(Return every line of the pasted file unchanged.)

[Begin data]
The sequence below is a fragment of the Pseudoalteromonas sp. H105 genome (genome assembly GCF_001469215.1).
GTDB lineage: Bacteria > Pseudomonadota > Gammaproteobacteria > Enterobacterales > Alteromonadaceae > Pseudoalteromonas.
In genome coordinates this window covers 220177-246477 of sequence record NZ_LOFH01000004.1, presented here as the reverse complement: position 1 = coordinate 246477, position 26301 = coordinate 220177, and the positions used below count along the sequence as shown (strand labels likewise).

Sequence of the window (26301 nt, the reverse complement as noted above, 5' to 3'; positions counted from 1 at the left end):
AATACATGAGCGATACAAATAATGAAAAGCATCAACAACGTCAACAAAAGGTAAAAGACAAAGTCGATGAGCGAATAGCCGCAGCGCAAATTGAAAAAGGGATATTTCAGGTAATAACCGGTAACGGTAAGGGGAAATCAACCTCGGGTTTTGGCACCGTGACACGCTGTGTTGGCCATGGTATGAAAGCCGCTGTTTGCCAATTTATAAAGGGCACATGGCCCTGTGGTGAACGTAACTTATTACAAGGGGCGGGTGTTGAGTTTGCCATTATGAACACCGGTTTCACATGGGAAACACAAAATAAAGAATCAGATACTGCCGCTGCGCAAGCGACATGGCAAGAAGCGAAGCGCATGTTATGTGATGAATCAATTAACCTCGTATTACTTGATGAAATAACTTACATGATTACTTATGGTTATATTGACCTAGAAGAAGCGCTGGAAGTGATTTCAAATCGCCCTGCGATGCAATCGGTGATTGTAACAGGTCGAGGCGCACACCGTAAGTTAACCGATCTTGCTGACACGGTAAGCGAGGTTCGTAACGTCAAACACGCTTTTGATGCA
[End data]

The sequence below is a fragment of the Pseudoalteromonas sp. H105 genome (genome assembly GCF_001469215.1).
GTDB lineage: Bacteria > Pseudomonadota > Gammaproteobacteria > Enterobacterales > Alteromonadaceae > Pseudoalteromonas.
In genome coordinates this window covers 220177-246477 of sequence record NZ_LOFH01000004.1, presented here as the reverse complement: position 1 = coordinate 246477, position 26301 = coordinate 220177, and the positions used below count along the sequence as shown (strand labels likewise).

Sequence of the window (26301 nt, the reverse complement as noted above, 5' to 3'; positions counted from 1 at the left end):
AATACATGAGCGATACAAATAATGAAAAGCATCAACAACGTCAACAAAAGGTAAAAGACAAAGTCGATGAGCGAATAGCCGCAGCGCAAATTGAAAAAGGGATATTTCAGGTAATAACCGGTAACGGTAAGGGGAAATCAACCTCGGGTTTTGGCACCGTGACACGCTGTGTTGGCCATGGTATGAAAGCCGCTGTTTGCCAATTTATAAAGGGCACATGGCCCTGTGGTGAACGTAACTTATTACAAGGGGCGGGTGTTGAGTTTGCCATTATGAACACCGGTTTCACATGGGAAACACAAAATAAAGAATCAGATACTGCCGCTGCGCAAGCGACATGGCAAGAAGCGAAGCGCATGTTATGTGATGAATCAATTAACCTCGTATTACTTGATGAAATAACTTACATGATTACTTATGGTTATATTGACCTAGAAGAAGCGCTGGAAGTGATTTCAAATCGCCCTGCGATGCAATCGGTGATTGTAACAGGTCGAGGCGCACACCGTAAGTTAACCGATCTTGCTGACACGGTAAGCGAGGTTCGTAACGTCAAACACGCTTTTGATGCA